We’ve stolen two shifts away from satellite.
What got you started in radio? I’d just finished my freshman year, and one of the girls on my floor was taking Intro to Radio, and she said, “You talk a lot, you’d be good at it.” And I did, and that was it.
At the end of my sophomore year, one of the guys who had already graduated told me to go work at his station across town, because they pay you! I said pay me, really? I interviewed, and suddenly I was working 6 – midnight, Monday – Friday, plus one or two of weekend shifts every month, while I was still going to college. After about a year and a half, it was just too much, so I quit that station, and then went to another station to just do weekends and fill-ins.
I’d go to work, and go to a city council meeting for the news person, and then I’d go to school the next day and learn how to write a news story. Sometimes it was a little backwards, and I learned the hard way!
What’s your name? Kathy Lepak. But on-air, I’m Kathy Lynn. When I was going to school, the instructor advised all of the women to use a different name. We were walking back and forth from campus … I was walking 3 miles to my job at KKBJ. When you’re doing the 6 to midnight show and people know when you get off work, it just felt safer.
You walked 3 miles to work, in the snow? Yes. Every now and then I’d splurge and get a taxi. I was just a poor college kid. A taxi was $5 one way. I’d be damned if I was going to spend 5 of my dollars, when I was only earning $2.65 an hour. One Christmas Day, I was walking to do my shift, and I got halfway there in 3’ of snow, trudging in my Uggs, and the taxi pulled over and told me he’d drive me the rest of the way for free. Best ride ever!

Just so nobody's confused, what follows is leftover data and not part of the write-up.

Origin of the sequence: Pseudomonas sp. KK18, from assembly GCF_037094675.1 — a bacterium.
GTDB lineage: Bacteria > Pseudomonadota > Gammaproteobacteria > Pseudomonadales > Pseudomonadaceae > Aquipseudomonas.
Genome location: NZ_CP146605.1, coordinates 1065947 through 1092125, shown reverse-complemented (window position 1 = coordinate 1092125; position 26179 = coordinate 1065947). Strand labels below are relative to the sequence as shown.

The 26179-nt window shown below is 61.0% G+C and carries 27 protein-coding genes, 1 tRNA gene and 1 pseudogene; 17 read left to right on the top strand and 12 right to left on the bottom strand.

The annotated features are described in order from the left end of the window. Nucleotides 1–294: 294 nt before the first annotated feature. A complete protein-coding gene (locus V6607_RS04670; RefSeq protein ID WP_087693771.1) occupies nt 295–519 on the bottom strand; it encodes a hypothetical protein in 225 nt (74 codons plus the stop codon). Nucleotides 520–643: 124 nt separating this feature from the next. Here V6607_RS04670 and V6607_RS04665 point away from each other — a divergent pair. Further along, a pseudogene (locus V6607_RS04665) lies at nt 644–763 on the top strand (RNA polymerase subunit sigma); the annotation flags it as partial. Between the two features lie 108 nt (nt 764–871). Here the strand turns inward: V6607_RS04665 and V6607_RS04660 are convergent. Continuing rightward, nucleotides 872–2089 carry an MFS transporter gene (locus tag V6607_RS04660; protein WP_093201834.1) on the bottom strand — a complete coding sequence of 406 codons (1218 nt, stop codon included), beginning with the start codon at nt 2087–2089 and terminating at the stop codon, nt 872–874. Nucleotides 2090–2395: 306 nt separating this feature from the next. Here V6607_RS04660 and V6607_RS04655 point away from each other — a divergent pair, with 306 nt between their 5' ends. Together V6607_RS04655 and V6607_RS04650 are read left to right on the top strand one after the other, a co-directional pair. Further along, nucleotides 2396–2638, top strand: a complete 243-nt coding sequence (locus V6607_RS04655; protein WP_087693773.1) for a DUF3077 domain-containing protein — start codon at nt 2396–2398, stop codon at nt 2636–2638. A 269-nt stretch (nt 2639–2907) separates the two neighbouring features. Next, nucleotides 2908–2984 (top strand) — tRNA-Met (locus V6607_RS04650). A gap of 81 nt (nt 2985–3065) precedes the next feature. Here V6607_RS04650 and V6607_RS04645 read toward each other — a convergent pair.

You’ve done news and music … what took you in those directions? Openings … whatever was open at the time. “We need a news person, we were hoping you’d be interested…” I was willing to try something different, but then I went back on-air when another position opened up.
But it’s working on-air that I really love. You know how listening to a piece of music can transport you back to a certain place and time? Well, I try to do that for my audience while we listen to the music together. Even if it’s a song you’ve heard a thousand times, I hope to bring you a new way to look at the song or the artist.
Who have your radio heroes been? Roger Erickson, who was with WCCO/Minneapolis for many years. Loved his conversational tone … my parents woke up to him every morning. WCCO was known as “The Good Neighbor” at the time. He would be a relaxed delivery, “Hey, I’m your buddy, I’m here, what do you want to talk about today.” It wasn’t “MR DJ VOICE.” Dan O’Day is someone I follow; I read everything he writes. I have 6 years of his stuff on CD.
Everything I do here, I do for our owner, Jim Lamke. Jim has an amazing vision of where he wants the station to go. When he asked if we could find a way to do a live shift on our FM, I said we could. When he asked if we could take a second shift away from the satellite, we found a way to do that too. So, I’m just making his vision happen. And, as our on-air team gains experience, many of the things I do now will be redistributed. They’re a great bunch and I’m very proud of all of them.
How long have you been there? 17 years. Our morning guy just celebrated his 25th anniversary, and our traffic director/receptionist has been here 42 years.
4 months ago, we took our FM live half time. It used to be a turnkey, put in the right liners, make sure the right announcers are on, scope the logs as needed, but then we were able to snake the 10-3 live, and then we also added our evening guy, who’s on the AM, now he has an FM shift 7-10pm, and he voice tracks that all before he can get on. So we’ve stolen two shifts away from satellite, and I’m very proud of that.